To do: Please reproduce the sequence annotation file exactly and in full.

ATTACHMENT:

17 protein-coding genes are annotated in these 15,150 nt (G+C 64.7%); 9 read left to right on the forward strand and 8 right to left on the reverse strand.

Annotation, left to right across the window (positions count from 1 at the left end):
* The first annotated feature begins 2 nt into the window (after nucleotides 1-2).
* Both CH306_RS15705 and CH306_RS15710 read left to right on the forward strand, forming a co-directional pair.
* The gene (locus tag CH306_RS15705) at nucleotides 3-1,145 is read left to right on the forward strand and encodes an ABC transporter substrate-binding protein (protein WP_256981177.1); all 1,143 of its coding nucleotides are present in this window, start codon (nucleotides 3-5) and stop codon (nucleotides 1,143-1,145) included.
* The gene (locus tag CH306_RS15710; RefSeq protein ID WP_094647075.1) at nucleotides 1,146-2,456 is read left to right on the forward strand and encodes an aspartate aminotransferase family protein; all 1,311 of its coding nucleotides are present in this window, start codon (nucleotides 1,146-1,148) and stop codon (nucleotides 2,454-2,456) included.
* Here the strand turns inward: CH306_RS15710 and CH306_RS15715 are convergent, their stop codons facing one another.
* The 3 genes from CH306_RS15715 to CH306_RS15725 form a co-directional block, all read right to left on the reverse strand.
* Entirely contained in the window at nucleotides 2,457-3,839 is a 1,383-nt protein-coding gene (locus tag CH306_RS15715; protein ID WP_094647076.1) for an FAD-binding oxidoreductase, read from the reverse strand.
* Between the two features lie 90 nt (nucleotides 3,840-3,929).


17 protein-coding genes are annotated in these 15,150 nt (G+C 64.7%); 9 read left to right on the forward strand and 8 right to left on the reverse strand.

Annotation, left to right across the window (positions count from 1 at the left end):
* The first annotated feature begins 2 nt into the window (after nucleotides 1-2).
* Both CH306_RS15705 and CH306_RS15710 read left to right on the forward strand, forming a co-directional pair.
* The gene (locus tag CH306_RS15705) at nucleotides 3-1,145 is read left to right on the forward strand and encodes an ABC transporter substrate-binding protein (protein WP_256981177.1); all 1,143 of its coding nucleotides are present in this window, start codon (nucleotides 3-5) and stop codon (nucleotides 1,143-1,145) included.
* The gene (locus tag CH306_RS15710; RefSeq protein ID WP_094647075.1) at nucleotides 1,146-2,456 is read left to right on the forward strand and encodes an aspartate aminotransferase family protein; all 1,311 of its coding nucleotides are present in this window, start codon (nucleotides 1,146-1,148) and stop codon (nucleotides 2,454-2,456) included.
* Here the strand turns inward: CH306_RS15710 and CH306_RS15715 are convergent, their stop codons facing one another.
* The 3 genes from CH306_RS15715 to CH306_RS15725 form a co-directional block, all read right to left on the reverse strand.
* Entirely contained in the window at nucleotides 2,457-3,839 is a 1,383-nt protein-coding gene (locus tag CH306_RS15715; protein ID WP_094647076.1) for an FAD-binding oxidoreductase, read from the reverse strand.
* Between the two features lie 90 nt (nucleotides 3,840-3,929).